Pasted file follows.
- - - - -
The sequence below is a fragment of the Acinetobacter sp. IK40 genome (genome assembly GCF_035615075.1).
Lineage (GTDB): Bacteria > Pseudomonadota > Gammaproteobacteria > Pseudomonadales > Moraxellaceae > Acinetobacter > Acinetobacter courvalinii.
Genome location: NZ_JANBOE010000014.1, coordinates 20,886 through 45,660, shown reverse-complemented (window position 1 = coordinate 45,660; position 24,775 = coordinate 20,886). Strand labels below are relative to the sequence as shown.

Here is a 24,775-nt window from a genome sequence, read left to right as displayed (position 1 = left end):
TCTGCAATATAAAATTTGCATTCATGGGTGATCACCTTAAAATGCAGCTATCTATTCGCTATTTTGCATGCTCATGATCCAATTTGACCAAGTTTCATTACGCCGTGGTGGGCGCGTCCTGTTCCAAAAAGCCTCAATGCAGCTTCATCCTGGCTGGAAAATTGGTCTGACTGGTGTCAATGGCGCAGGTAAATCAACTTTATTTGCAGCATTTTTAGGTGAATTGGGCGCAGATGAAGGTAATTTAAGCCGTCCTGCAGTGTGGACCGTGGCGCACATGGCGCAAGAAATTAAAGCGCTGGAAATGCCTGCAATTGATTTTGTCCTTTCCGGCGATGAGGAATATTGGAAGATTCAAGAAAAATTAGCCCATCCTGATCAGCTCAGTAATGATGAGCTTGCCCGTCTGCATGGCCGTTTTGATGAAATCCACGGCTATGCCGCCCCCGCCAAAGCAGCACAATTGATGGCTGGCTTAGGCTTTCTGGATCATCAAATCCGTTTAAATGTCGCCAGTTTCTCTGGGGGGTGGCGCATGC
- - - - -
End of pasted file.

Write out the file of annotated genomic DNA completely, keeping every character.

The sequence below is a fragment of the Acinetobacter sp. IK40 genome (genome assembly GCF_035615075.1).
Lineage (GTDB): Bacteria > Pseudomonadota > Gammaproteobacteria > Pseudomonadales > Moraxellaceae > Acinetobacter > Acinetobacter courvalinii.
Genome location: NZ_JANBOE010000014.1, coordinates 20,886 through 45,660, shown reverse-complemented (window position 1 = coordinate 45,660; position 24,775 = coordinate 20,886). Strand labels below are relative to the sequence as shown.

Here is a 24,775-nt window from a genome sequence, read left to right as displayed (position 1 = left end):
TCTGCAATATAAAATTTGCATTCATGGGTGATCACCTTAAAATGCAGCTATCTATTCGCTATTTTGCATGCTCATGATCCAATTTGACCAAGTTTCATTACGCCGTGGTGGGCGCGTCCTGTTCCAAAAAGCCTCAATGCAGCTTCATCCTGGCTGGAAAATTGGTCTGACTGGTGTCAATGGCGCAGGTAAATCAACTTTATTTGCAGCATTTTTAGGTGAATTGGGCGCAGATGAAGGTAATTTAAGCCGTCCTGCAGTGTGGACCGTGGCGCACATGGCGCAAGAAATTAAAGCGCTGGAAATGCCTGCAATTGATTTTGTCCTTTCCGGCGATGAGGAATATTGGAAGATTCAAGAAAAATTAGCCCATCCTGATCAGCTCAGTAATGATGAGCTTGCCCGTCTGCATGGCCGTTTTGATGAAATCCACGGCTATGCCGCCCCCGCCAAAGCAGCACAATTGATGGCTGGCTTAGGCTTTCTGGATCATCAAATCCGTTTAAATGTCGCCAGTTTCTCTGGGGGGTGGCGCATGC